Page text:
Michigan has been living with term limits for 15 years. Admittedly, it hasn’t been pretty. In many ways the law simply substituted a new set of flaws for those that had previously existed. Nevertheless, the overall effect of the law has brought about positive changes.

In 1992, nearly 59 percent of Michigan voters passed term limits. Under the law, the number of times a person can be elected governor is restricted to two terms, the number of times allowed was also set at two terms for the Senate and at three terms for the House of Representatives.  This didn’t really start affecting the legislature until 1998.

Lansing political insiders overwhelmingly oppose the law and started calling it a failure, literally, before the first group of term-limited lawmakers took office. This attitude has been poisoning the well of ideas for adjusting the law ever since.

Not surprisingly, polls show that the only area where a majority of voters support ending or changing term limits is concentrated near Lansing. Complaints about the effects of term limits are usually valid. But so were the complaints about state government before term limits were enacted.

Much of what term limits were designed to achieve has not been accomplished. Most of the legislators elected under term limits cannot be truly described as citizen lawmakers taking a break from their careers to serve. Once they become part of government they either stay in government or stay close to government. Generally, they either move on to other government posts or get hired by lobbying groups or associations heavily involved with government.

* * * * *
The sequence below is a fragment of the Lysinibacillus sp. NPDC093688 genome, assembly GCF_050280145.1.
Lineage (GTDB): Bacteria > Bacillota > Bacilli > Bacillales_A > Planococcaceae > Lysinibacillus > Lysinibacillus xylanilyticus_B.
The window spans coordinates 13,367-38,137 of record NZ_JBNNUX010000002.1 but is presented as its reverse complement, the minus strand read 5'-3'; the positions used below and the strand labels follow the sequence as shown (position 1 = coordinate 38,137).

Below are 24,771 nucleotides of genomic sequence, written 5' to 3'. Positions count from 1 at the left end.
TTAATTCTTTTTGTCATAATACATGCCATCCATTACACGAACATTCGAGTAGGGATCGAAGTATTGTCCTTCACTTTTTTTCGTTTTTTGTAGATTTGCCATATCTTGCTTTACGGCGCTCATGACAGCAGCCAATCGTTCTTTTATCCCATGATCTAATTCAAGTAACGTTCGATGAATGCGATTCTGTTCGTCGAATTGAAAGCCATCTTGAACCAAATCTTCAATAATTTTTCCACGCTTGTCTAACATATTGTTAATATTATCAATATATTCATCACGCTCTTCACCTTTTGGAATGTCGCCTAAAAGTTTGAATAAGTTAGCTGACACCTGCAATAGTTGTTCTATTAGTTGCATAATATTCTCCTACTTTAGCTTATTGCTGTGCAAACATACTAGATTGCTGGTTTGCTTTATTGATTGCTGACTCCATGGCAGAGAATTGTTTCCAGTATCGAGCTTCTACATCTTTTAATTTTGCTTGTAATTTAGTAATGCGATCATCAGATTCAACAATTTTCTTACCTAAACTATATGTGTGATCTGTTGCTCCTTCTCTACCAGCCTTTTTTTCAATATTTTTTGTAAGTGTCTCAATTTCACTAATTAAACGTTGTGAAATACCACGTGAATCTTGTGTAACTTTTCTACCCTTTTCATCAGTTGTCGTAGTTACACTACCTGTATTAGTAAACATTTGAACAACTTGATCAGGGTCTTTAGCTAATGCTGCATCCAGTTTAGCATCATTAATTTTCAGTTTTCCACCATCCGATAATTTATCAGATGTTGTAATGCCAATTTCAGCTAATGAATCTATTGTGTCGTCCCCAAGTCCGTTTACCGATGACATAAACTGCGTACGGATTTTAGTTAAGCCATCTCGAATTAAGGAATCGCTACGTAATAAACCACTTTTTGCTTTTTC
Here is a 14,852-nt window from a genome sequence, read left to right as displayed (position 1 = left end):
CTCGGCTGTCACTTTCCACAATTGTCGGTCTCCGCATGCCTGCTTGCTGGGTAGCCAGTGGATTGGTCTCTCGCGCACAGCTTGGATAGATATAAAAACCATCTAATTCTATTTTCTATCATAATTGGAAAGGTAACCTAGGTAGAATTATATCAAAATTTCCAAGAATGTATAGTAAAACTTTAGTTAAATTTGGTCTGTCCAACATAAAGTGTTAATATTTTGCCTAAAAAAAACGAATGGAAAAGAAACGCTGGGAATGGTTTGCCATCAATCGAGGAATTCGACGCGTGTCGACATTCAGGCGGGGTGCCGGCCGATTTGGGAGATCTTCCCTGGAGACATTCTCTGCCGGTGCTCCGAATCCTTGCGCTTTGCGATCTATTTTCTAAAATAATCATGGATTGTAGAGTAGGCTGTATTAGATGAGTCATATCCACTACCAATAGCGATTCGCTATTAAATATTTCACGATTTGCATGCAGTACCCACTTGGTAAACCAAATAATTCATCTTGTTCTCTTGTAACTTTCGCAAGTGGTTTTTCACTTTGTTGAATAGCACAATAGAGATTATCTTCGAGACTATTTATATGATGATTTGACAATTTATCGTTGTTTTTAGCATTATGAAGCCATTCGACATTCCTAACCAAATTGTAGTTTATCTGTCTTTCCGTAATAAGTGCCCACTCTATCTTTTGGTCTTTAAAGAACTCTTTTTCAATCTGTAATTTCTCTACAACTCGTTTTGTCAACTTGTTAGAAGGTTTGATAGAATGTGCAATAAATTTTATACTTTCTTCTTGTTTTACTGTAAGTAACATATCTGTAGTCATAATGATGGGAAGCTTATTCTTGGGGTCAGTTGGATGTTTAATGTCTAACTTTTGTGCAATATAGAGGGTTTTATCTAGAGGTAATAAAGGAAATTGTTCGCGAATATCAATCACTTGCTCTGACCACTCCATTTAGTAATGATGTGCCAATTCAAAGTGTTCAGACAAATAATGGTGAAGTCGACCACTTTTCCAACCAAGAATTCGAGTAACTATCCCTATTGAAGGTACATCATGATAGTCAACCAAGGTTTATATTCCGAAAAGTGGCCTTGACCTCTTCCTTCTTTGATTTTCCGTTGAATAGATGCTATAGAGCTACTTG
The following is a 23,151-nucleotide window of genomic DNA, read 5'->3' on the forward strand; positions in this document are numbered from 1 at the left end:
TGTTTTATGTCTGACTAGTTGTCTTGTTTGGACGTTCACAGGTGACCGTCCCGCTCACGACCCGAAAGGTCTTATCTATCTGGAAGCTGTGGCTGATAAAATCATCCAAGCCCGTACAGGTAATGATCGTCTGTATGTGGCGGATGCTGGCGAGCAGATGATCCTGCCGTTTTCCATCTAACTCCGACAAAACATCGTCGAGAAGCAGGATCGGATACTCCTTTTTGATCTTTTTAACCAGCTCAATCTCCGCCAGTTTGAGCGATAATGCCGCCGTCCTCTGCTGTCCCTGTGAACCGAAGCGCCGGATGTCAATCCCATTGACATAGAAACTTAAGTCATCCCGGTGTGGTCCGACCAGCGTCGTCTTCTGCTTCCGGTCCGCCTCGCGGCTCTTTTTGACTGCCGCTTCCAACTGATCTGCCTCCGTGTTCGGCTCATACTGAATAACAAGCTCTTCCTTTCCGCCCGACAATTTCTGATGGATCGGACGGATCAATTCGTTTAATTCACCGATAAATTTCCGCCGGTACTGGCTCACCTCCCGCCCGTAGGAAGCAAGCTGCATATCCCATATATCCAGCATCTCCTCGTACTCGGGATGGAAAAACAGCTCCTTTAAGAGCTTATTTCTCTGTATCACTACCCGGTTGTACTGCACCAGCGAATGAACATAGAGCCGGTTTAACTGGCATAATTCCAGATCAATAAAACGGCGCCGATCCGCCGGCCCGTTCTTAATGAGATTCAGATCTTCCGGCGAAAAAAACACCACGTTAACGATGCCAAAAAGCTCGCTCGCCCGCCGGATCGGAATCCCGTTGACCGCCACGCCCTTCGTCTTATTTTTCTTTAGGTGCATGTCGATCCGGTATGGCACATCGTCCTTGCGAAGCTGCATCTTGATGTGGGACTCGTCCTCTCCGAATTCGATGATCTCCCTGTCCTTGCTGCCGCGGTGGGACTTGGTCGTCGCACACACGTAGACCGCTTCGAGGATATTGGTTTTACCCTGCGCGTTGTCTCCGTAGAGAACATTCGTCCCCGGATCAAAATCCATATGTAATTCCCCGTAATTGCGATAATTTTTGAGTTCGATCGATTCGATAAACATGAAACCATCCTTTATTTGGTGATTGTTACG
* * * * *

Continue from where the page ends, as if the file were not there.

What term limits has actually done is speed up the political game of musical chairs. Lawmakers are pretty quick at figuring out what post or job they want to try for next. While this is maddening to many, it is actually a positive aspect of term limits. It is this constant long range planning that forces lawmakers to keep listening to the voters.

Prior to term limits, lawmakers could stay in one legislative seat for many years; often with little fear of being voted out of office. In essence they carved out their own comfortable power bases. After serving a Senate or House district two or three terms, the lawmaker’s name carried so much weight back home that it became difficult to dislodge them. As professional politicians, they had more freedom to periodically disregard the will of their district voters.

In short, they knew their boundaries and understood just how much they could get away with. A major part of the legislative game back then was to trade off “bad” (unpopular within their district) votes with other lawmakers.

Now, with term limits, a different factor plays a role in preventing lawmakers from being unseated. Quality candidates that might see the opportunity to defeat a vulnerable incumbent have less incentive to try. Why attempt to unseat an incumbent right away when term limits will force the incumbent out of office in a couple of years anyway? It’s almost always easier to win an election when the incumbent can’t run again.

But it is worth re-emphasizing that this term-limit-created dynamic only provides short-term security. If the lawmaker is eying another elective office down the road, any “bad” votes they take can come back and haunt their efforts two, four or six years later.

Add all this up on a tally sheet and the result is that term limits have caused major changes to how the political game is played. The mechanics are now different — but are the voters served any better as result?